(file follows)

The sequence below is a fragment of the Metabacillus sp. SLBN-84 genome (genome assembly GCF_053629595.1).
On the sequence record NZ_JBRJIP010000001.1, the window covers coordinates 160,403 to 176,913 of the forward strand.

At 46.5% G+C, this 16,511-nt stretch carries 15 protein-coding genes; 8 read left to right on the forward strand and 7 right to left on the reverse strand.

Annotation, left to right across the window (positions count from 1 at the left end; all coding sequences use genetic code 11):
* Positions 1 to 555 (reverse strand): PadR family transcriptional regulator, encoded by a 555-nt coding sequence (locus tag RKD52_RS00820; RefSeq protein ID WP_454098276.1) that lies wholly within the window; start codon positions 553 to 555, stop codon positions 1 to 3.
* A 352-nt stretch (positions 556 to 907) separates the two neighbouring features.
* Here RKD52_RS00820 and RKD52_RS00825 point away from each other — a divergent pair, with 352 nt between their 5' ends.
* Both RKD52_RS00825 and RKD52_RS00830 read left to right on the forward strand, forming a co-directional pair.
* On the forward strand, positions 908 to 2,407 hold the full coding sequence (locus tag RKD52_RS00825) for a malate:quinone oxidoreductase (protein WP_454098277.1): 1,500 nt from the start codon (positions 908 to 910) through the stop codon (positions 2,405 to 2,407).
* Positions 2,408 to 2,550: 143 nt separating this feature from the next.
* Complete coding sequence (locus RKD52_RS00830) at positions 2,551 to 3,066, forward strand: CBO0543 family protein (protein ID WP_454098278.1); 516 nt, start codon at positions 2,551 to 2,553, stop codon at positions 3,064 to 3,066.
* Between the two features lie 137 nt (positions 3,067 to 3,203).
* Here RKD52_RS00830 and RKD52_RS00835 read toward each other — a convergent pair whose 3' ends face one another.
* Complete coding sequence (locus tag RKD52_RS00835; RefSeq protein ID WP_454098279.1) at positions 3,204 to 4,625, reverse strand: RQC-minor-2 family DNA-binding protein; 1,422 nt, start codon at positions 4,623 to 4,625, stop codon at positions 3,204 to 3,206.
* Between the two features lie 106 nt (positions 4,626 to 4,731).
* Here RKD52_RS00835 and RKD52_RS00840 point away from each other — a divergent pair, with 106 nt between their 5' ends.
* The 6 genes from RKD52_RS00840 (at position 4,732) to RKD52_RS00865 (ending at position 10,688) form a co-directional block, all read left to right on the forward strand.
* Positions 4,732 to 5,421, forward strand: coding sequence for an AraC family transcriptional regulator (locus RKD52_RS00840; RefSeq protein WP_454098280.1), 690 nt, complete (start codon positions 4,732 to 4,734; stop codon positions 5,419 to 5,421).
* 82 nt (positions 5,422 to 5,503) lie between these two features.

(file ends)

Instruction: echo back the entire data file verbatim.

The sequence below is a fragment of the Metabacillus sp. SLBN-84 genome (genome assembly GCF_053629595.1).
On the sequence record NZ_JBRJIP010000001.1, the window covers coordinates 160,403 to 176,913 of the forward strand.

At 46.5% G+C, this 16,511-nt stretch carries 15 protein-coding genes; 8 read left to right on the forward strand and 7 right to left on the reverse strand.

Annotation, left to right across the window (positions count from 1 at the left end; all coding sequences use genetic code 11):
* Positions 1 to 555 (reverse strand): PadR family transcriptional regulator, encoded by a 555-nt coding sequence (locus tag RKD52_RS00820; RefSeq protein ID WP_454098276.1) that lies wholly within the window; start codon positions 553 to 555, stop codon positions 1 to 3.
* A 352-nt stretch (positions 556 to 907) separates the two neighbouring features.
* Here RKD52_RS00820 and RKD52_RS00825 point away from each other — a divergent pair, with 352 nt between their 5' ends.
* Both RKD52_RS00825 and RKD52_RS00830 read left to right on the forward strand, forming a co-directional pair.
* On the forward strand, positions 908 to 2,407 hold the full coding sequence (locus tag RKD52_RS00825) for a malate:quinone oxidoreductase (protein WP_454098277.1): 1,500 nt from the start codon (positions 908 to 910) through the stop codon (positions 2,405 to 2,407).
* Positions 2,408 to 2,550: 143 nt separating this feature from the next.
* Complete coding sequence (locus RKD52_RS00830) at positions 2,551 to 3,066, forward strand: CBO0543 family protein (protein ID WP_454098278.1); 516 nt, start codon at positions 2,551 to 2,553, stop codon at positions 3,064 to 3,066.
* Between the two features lie 137 nt (positions 3,067 to 3,203).
* Here RKD52_RS00830 and RKD52_RS00835 read toward each other — a convergent pair whose 3' ends face one another.
* Complete coding sequence (locus tag RKD52_RS00835; RefSeq protein ID WP_454098279.1) at positions 3,204 to 4,625, reverse strand: RQC-minor-2 family DNA-binding protein; 1,422 nt, start codon at positions 4,623 to 4,625, stop codon at positions 3,204 to 3,206.
* Between the two features lie 106 nt (positions 4,626 to 4,731).
* Here RKD52_RS00835 and RKD52_RS00840 point away from each other — a divergent pair, with 106 nt between their 5' ends.
* The 6 genes from RKD52_RS00840 (at position 4,732) to RKD52_RS00865 (ending at position 10,688) form a co-directional block, all read left to right on the forward strand.
* Positions 4,732 to 5,421, forward strand: coding sequence for an AraC family transcriptional regulator (locus RKD52_RS00840; RefSeq protein WP_454098280.1), 690 nt, complete (start codon positions 4,732 to 4,734; stop codon positions 5,419 to 5,421).
* 82 nt (positions 5,422 to 5,503) lie between these two features.